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Re: Request for GR: clarifying the license text licensing / freeness issue

On Mon, 16 Apr 2007 09:11:52 +0100 (BST) MJ Ray wrote:

> Nathanael Nerode <neroden@fastmail.fm> wrote: [...]
> > Without this exception, if the DFSG were followed literally, most 
> > license texts could not be shipped in Debian and would have to be 
> > shipped alongside Debian instead, which would be very annoying.
> Most?  I thought most licence texts were covered by themselves, being
> shipped as part of the software, but we can't modify the ones shipped
> in debian because we need to accurately pass on the permissions given
> to users.

That's an interpretation I've never heard before.
I'm not convinced that it would hold up in court...

> AFAIK, the few which have different terms for modifying the licence
> rather than the rest of the software (such as the GPL) come with
> explicit permission to modify.

The GNU GPL is perhaps the most notably and non-negligible example of
license having a meta-license[1] very different from itself.

[1] hereafter the term "meta-license" means license for a license text

The GNU GPL v2 starts up as follows:

|                    GNU GENERAL PUBLIC LICENSE
|                       Version 2, June 1991
| Copyright (C) 1989, 1991 Free Software Foundation, Inc.
|     59 Temple Place, Suite 330, Boston, MA  02111-1307  USA
| Everyone is permitted to copy and distribute verbatim copies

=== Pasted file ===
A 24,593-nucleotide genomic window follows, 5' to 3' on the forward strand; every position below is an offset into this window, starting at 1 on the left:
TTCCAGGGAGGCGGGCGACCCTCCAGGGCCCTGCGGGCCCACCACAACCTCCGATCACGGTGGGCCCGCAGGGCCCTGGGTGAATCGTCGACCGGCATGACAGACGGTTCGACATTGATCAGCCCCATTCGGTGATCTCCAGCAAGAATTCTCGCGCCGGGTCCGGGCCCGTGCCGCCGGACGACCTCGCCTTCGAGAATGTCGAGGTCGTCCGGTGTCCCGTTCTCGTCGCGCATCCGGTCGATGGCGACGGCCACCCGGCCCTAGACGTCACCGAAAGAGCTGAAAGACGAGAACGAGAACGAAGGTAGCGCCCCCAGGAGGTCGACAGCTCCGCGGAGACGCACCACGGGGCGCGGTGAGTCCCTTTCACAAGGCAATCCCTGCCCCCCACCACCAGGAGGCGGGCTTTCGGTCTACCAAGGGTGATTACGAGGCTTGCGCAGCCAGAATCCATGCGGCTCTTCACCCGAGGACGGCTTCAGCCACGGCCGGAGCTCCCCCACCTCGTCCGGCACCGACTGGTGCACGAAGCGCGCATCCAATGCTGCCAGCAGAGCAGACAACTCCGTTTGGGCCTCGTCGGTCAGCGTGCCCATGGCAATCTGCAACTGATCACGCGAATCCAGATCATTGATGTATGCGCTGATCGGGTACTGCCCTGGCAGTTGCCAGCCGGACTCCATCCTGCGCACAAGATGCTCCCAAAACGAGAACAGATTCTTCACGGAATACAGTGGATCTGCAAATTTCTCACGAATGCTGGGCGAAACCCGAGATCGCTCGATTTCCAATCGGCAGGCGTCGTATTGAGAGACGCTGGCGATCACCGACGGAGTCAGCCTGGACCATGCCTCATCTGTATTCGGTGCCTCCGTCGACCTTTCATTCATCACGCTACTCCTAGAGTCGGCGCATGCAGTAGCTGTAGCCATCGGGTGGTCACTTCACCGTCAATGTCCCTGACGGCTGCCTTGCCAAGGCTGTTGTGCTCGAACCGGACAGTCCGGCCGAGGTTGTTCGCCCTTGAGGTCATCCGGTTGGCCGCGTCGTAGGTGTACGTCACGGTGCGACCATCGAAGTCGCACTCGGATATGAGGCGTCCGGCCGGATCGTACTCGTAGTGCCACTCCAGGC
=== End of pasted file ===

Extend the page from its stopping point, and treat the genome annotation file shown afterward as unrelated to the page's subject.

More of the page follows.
| of this license document, but changing it is not allowed.
|                            Preamble

This is clearly structured as

 * title
 * version
 * copyright notice
 * meta-license (which clearly forbids modifications)
 * preamble
 * ...

Separately from this accompanying meta-license, the FSF has stated[2]
that you can modify the terms of the GNU GPL in order to create a
derived license.
But this grant of permission has a name-change requirement (which, BTW,
is DFSG-free, but GPL-incompatible!), some consistency requirements for
the instructions-for-use (I didn't think hard to check whether they meet
the DFSG) and a requirement to not mention GNU in those instructions
(mmmh, smells as non-free!).
Moreover, you _must_ purge the preamble: there's no permission to modify
it, in any way; there's not even the permission to keep it bundled with
your license derived from the GPL!

[2] http://www.fsf.org/licensing/licenses/gpl-faq.html#ModifyGPL

> > Historically, this exception has been an unwritten assumption; [...]
> Has it?  I've seen a few people write down this assumption, but I've
> usually disagreed with them.

I'm afraid you then think that you have to purge every GPLv2 preamble
from Debian main.  As a consequence, you have to purge every GPLv2
licensed package from Debian main, since you cannot distribute a GPLv2
licensed work, without accompanying it with a copy of the GPLv2 text
(see GPLv2, section 1).  I'm not sure a Debian OS could survive this
kind of "cleaning" from GPL'd packages, at present: I would say it
cannot survive, since at least a toolchain for C and C++ is needed... 

> We don't need this exception.  It would allow another way for people
> to argue for including non-free software in debian ('but it's part of
> the licence'), just like some use the current non-free logo licences
> to argue for inclusion of their non-free logos.

I'm afraid you need it, even though I would be much happier should I be
proved wrong!  ;-)

 Need to read a Debian etch installation walk-through?
..................................................... Francesco Poli .
 GnuPG key fpr == C979 F34B 27CE 5CD8 DC12  31B5 78F4 279B DD6D FCF4

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